Kairosoft’s Grand Prix Story [$2.99] feels more like Game Dev Story [$3.99 / Lite] than any of the other studio’s subsequent releases following the launch of the overly-cutesy and absorbing simulation game about making games. In both games, there’s a lot of overhead before you can see any practical applications or meaningful progress. There are also a ton of hidden systems and mechanics to find and discover as the game moves you along with its forty foot stick with a dangling carrot on the end. Also, in both games your race to be the best is often determined by the time you put in being the worst. You have to click with and then master both games’ mechanics in order to see profit and, yeah, that can be a tall order for mobile.
Grand Prix Story specifically is a painfully slow-burning simulation with a familiar set of problems that plague almost every Kairosoft release — lack of feedback, too many hidden or unexplained systems or mechanics, a bad tutorial, and a steep difficulty curve — but it’s also a fun title that hits all the notes that it needs to. Its systems are deep and defined enough, the racing is oddly entertaining even though its just a conglomeration of dice rolls, it’s burst-y, and the overall atmosphere, action, and theme play well off each other.
In the game, you’ll play the manager of several racing teams. You’ll never strap into a car, but you’ll make them and research them, tune parts and find new ones, set up and cancel a conga line of lucrative sponsorships, and subtly guide your guys to victory by putting all the materials and constituent parts of the simulation into your cars. It’s a bit heady, but once you put in a couple of hours, you’ll quickly grasp all the concepts. I realize that we all can’t spend our lives indebted to Kairosoft though, so if time is an issue, this isn’t the game for you at all.
At first, you’ll be given a single car and a few races to compete in. You’ll need to hire mechanics to fix your car, contract a driver, add new parts, and discover research points while racing this vehicle. There are tons of cars to build and even more parts to apply to your car, most of which have standard “you get this, but you lose a bit of this” stat-lines. Interestingly, Grand Prix Story sets itself up for you to compete against the simulation; by increasing the parameters of your driver, mechanics, and your parts, you’ll receive way better performance results from a car and in races.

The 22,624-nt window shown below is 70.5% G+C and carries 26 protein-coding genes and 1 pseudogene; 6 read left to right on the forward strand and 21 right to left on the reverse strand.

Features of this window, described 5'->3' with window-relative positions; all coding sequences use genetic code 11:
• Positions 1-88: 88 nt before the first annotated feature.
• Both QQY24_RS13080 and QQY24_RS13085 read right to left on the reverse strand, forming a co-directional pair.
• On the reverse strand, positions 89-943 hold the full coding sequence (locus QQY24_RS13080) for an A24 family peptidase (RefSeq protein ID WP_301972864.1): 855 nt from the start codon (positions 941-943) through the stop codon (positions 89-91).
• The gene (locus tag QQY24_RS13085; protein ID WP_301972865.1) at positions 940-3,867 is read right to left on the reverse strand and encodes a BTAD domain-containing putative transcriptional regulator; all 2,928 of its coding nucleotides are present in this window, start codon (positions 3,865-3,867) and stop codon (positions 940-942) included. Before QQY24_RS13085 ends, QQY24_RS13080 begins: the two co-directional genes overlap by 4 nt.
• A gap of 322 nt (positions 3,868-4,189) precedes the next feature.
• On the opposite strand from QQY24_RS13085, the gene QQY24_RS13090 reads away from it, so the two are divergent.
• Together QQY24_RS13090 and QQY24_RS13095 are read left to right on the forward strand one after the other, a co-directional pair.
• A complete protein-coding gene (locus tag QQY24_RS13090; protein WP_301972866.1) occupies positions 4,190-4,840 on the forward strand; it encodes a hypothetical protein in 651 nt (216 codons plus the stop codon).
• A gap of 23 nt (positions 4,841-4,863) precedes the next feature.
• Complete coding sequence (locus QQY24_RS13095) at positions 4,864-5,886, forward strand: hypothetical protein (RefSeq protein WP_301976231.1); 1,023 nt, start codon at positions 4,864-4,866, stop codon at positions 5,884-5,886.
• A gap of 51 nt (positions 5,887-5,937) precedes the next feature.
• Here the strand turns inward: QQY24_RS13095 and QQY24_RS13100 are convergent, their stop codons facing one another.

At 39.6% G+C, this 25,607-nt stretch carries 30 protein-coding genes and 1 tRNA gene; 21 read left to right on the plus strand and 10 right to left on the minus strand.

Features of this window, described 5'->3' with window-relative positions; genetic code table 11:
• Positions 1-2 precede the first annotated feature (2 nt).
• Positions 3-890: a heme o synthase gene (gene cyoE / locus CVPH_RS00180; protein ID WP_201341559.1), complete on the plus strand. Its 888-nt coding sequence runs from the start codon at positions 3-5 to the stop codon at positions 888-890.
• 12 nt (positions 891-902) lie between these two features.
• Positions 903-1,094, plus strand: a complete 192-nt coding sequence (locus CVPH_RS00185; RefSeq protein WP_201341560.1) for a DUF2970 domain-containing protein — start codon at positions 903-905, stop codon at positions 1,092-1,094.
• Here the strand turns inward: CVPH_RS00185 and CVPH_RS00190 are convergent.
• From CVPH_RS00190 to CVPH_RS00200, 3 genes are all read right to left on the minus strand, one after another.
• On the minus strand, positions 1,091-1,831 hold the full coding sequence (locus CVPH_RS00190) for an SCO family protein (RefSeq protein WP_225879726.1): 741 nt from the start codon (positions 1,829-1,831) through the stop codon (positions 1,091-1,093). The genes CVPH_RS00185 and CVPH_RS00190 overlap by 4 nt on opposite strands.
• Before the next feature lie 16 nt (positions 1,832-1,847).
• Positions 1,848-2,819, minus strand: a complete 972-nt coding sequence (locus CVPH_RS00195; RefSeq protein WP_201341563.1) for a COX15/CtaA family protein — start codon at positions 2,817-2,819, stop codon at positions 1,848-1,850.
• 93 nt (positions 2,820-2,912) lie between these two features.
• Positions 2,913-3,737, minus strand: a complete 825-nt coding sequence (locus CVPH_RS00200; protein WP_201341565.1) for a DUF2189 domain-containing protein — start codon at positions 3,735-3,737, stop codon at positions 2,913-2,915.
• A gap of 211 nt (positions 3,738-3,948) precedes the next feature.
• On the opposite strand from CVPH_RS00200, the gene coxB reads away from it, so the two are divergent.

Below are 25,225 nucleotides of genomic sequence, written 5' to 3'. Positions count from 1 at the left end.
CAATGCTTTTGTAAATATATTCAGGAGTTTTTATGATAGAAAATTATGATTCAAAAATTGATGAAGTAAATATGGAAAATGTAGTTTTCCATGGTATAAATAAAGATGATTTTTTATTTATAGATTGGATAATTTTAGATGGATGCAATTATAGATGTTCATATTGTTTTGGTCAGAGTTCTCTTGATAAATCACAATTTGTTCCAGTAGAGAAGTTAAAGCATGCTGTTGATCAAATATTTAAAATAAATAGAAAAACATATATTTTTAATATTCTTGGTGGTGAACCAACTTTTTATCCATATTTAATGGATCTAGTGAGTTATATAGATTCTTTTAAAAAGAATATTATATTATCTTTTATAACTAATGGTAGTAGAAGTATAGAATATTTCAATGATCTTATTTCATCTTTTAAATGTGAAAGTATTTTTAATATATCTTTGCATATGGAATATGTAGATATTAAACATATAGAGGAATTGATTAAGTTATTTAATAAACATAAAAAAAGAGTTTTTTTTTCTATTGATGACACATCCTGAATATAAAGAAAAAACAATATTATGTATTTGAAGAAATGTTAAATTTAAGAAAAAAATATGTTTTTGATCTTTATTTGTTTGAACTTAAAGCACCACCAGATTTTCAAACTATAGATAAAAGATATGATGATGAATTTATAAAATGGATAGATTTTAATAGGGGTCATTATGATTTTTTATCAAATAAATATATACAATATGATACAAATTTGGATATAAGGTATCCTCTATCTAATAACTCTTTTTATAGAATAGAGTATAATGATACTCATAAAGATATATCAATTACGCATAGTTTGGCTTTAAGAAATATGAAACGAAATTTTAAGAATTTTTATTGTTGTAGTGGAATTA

There are no actual racing mechanics — when you enter into a race, you simply watch how your driver and car perform… over and over and over and over again. It’s really quite mind-numbing to watch hundreds of of races over the haul of the experience, yet there’s something oddly compelling about each outing. Hilariously, I’m personally connecting with my team and my cars and I want to see races through regardless of the outcome. I know that’s cheesy, but when you spend hours and hours of time beefing up team members, vehicles, and individual parts, there’s a certain thrill in seeing the fruits of your labor in motion.
It’s important to note that you’ll randomly earn research points as you race. And as you place higher and higher, you’ll earn more points with sponsorships. After enough of the latter, you’ll receive new parts and new sponsorships, as well as a little side-dough to spend on better drivers and better team members.
“Team” is the most interesting concept introduced in Grand Prix Story. You’ll eventually get to control several and you’ll have to babysit all of them. Eventually, you’ll be able to race a handful of cars at once, ratcheting up your potential to earn research and extra cash in a single race. Once a year in the simulation, you’ll participate in the Grand Prix, which is a series of races. When you conquer it, you’ll get a chance to upgrade your garage and give yourself even more to do.
Aside from the frustration of having to wait and watch for most of the game’s finer points of its simulation — and that might be more a result of the reviewing process than anything else — I’ve been having a positive and good time with Grand Prix Story. Sadly, for those of you who really like fancy outros with big and impactful things to bear, Grand Prix Story has been entertaining me for the exact same reasons that Game Dev Story did. It’s a sharp simulation with a ton of systems to look at, use, and then abuse wrapped up in a playful and cutesy little package. It’s great on the go, fun to play regardless, and a neat little break from the studio’s more recent games. I recommend it.